In some cases, you might want to provide programmers using an object with the ability to explicitly release these external resources before the garbage collector frees the object. If an external resource is scarce or expensive, better performance can be achieved if the programmer explicitly releases resources when they are no longer being used. To provide explicit control, implement the Dispose method provided by the IDisposable Interface. The consumer of the object should call this method when it is done using the object. Dispose can be called even if other references to the object are alive.
Note that even when you provide explicit control by way of Dispose, you should provide implicit cleanup using the Finalize method. Finalize provides a backup to prevent resources from permanently leaking if the programmer fails to call Dispose.

13. What is the use of base keyword? Tell me a practical example for base keyword's usage?

What are the different .net tools which u used in projects?

try
{...}catch{...//exception occurred here. What'll happen?}finally{..}
Ans : It will throw exception.

What will do to avoid prior case?
Ans:

try{try{...}catch{...//exception occurred here.}finally{...}}catch{...}finally{...}try{...}catch{...}finally{..}

Will it go to finally block if there is no exception happened?
Ans: Yes. The finally block is useful for cleaning up any resources allocated in the try block. Control is always passed to the finally block regardless of how the try block exits.

14. Is goto statement supported in C#? How about Java?
Gotos are supported in C#to the fullest. In Java goto is a reserved keyword that provides absolutely no functionality.

15. What's different about switch statements in C#?
No fall-throughs allowed. Unlike the C++ switch statement, C# does not support an explicit fall through from one case label to another. If you want, you can use goto a switch-case, or goto default.
case 1:
cost += 25;
break;
case 2:
cost += 25;
goto case 1;

(ADO.NET)

16. Advantage of ADO.Net?

1.    ADO.NET Does Not Depend On Continuously Live Connections

2.    Database Interactions Are Performed Using Data Commands

3.    Data Can Be Cached in Datasets

4.    Datasets Are Independent of Data Sources

5.    Data Is Persisted as XML

6.    Schemas Define Data Structures

17. How would u connect to database using .NET?
SqlConnection nwindConn = new SqlConnection("Data Source=localhost; Integrated Security=SSPI;" +
                                            "Initial Catalog=northwind");
nwindConn.Open();

18. What are relation objects in dataset and how & where to use them?
In a DataSet that contains multiple DataTable objects, you can use DataRelation objects to relate one table to another, to navigate through the tables, and to return child or parent rows from a related table.  Adding a DataRelation to a DataSet adds, by default, a UniqueConstraint to the parent table and a ForeignKeyConstraint to the child table.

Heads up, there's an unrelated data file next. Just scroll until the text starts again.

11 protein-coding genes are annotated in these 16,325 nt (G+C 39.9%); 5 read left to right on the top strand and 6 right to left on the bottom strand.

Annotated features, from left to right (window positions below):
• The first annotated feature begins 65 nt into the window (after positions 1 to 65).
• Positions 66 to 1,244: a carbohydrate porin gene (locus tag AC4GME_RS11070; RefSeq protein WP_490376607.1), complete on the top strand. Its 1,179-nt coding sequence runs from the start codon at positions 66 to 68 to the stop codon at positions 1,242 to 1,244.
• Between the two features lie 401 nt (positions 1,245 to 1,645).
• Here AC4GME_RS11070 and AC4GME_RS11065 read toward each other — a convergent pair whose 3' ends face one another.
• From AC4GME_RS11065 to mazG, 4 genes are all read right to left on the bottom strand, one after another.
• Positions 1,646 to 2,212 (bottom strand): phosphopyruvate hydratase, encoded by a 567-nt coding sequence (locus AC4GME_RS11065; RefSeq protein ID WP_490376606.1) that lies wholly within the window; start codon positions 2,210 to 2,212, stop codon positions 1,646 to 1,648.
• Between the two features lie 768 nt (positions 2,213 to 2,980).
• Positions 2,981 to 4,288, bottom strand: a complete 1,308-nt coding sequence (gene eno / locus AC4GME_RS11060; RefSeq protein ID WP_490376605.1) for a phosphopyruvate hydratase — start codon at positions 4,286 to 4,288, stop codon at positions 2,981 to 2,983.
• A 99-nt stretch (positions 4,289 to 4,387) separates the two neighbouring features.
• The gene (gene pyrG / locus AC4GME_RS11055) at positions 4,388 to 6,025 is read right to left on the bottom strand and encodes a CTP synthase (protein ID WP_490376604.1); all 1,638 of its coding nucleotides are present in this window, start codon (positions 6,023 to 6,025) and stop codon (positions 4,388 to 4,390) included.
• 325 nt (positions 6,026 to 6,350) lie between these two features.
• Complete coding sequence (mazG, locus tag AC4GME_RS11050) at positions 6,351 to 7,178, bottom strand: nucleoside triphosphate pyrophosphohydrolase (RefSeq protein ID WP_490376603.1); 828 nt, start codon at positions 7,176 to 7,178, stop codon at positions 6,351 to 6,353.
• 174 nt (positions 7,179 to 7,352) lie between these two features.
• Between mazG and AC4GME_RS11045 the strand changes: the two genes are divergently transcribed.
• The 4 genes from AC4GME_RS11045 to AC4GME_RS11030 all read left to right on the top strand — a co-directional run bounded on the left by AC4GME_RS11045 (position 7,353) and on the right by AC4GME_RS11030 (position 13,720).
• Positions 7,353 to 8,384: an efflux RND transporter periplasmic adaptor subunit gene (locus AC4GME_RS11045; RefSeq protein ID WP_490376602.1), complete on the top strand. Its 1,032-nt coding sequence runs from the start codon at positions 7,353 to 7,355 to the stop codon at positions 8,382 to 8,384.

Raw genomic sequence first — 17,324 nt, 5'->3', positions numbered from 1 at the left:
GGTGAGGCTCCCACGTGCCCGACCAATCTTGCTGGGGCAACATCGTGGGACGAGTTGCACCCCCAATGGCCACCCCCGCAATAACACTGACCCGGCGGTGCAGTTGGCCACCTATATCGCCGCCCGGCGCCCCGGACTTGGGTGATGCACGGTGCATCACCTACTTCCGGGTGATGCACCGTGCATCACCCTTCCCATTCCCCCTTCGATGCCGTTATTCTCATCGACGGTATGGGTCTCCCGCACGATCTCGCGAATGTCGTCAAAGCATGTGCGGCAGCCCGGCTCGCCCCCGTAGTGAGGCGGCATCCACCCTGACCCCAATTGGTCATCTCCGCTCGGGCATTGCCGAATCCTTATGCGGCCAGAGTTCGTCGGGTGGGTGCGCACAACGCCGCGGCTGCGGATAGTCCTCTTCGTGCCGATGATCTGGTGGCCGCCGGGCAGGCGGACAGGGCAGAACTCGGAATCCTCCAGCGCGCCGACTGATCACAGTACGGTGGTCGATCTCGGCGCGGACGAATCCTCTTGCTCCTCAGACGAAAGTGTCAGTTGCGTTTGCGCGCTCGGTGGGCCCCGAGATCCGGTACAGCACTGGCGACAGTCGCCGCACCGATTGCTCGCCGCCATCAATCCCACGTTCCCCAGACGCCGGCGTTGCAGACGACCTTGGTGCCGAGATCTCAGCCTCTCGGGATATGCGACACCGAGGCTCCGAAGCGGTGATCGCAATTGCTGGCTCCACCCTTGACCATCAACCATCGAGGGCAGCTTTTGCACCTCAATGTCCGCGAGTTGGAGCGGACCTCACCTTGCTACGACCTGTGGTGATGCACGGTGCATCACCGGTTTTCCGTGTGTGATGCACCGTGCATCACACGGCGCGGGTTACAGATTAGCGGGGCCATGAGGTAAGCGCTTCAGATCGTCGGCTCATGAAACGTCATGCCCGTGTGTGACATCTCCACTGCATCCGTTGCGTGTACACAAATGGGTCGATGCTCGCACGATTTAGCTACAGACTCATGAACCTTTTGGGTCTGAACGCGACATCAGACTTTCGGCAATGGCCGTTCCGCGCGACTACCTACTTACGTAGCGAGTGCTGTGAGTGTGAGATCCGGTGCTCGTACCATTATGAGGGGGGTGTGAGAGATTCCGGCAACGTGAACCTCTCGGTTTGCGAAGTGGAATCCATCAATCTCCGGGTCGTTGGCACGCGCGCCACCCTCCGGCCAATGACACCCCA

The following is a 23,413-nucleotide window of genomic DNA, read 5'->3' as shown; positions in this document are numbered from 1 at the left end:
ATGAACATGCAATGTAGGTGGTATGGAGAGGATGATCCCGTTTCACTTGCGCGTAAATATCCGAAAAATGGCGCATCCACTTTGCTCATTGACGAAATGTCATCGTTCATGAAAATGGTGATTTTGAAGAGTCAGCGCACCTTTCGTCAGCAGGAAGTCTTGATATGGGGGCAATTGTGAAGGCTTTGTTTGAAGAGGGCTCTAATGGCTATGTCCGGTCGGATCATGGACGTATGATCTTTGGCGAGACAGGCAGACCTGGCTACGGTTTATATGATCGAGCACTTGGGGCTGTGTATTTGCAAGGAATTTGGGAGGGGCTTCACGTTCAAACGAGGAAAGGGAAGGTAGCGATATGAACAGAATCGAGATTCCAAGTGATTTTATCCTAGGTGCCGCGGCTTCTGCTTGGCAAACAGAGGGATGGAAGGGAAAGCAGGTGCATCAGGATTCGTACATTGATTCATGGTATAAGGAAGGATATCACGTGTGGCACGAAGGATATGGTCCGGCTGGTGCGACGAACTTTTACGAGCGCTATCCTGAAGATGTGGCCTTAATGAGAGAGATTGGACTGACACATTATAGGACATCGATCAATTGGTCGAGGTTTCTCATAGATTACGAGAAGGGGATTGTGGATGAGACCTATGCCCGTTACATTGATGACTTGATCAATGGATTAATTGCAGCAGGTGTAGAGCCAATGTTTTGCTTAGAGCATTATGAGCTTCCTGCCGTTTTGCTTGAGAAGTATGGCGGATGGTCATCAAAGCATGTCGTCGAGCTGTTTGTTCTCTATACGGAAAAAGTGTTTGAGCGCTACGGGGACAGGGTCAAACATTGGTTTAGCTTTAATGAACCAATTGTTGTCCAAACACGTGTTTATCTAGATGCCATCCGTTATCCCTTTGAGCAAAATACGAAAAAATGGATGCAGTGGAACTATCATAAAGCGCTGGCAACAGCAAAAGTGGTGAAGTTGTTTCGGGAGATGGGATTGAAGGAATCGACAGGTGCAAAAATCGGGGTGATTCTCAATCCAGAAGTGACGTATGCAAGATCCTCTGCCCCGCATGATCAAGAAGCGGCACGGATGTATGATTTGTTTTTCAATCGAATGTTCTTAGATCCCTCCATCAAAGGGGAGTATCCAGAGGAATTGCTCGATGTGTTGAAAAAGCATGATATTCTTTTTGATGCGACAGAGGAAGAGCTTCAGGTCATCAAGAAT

The following code example creates a DataRelation using two DataTable objects in a DataSet. Each DataTable contains a column named CustID, which serves as a link between the two DataTable objects. The example adds a single DataRelation to the Relations collection of the DataSet. The first argument in the example specifies the name of the DataRelation being created. The second argument sets the parent DataColumn and the third argument sets the child DataColumn.
custDS.Relations.Add("CustOrders",
custDS.Tables["Customers"].Columns["CustID"],
custDS.Tables["Orders"].Columns["CustID"]);

OR

private void CreateRelation()
{
// Get the DataColumn objects from two DataTable objects in a DataSet.
DataColumn parentCol;
DataColumn childCol;
// Code to get the DataSet not shown here.
parentCol = DataSet1.Tables["Customers"].Columns["CustID"];
childCol = DataSet1.Tables["Orders"].Columns["CustID"];
// Create DataRelation.
DataRelation relCustOrder;
relCustOrder = new DataRelation("CustomersOrders", parentCol, childCol);
// Add the relation to the DataSet.
DataSet1.Relations.Add(relCustOrder);
}

19. Difference between OLEDB Provider and SqlClient ?
Ans: SQLClient .NET classes are highly optimized for the .net / sqlserver combination and achieve optimal results. The SqlClient data provider is fast. It's faster than the Oracle provider, and faster than accessing database via the OleDb layer. It's faster because it accesses the native library (which automatically gives you better performance), and it was written with lots of help from the SQL Server team.

21. What are the different namespaces used in the project to connect the database? What data providers available in .net to connect to database?

    1. System.Data.OleDb – classes that make up the .NET Framework Data Provider for OLE DB-compatible data sources. These classes allow you to connect to an OLE DB data source, execute commands against the source, and read the results.
    2. System.Data.SqlClient – classes that make up the .NET Framework Data Provider for SQL Server, which allows you to connect to SQL Server 7.0, execute commands, and read results. The System.Data.SqlClient namespace is similar to the System.Data.OleDb namespace, but is optimized for access to SQL Server 7.0 and later.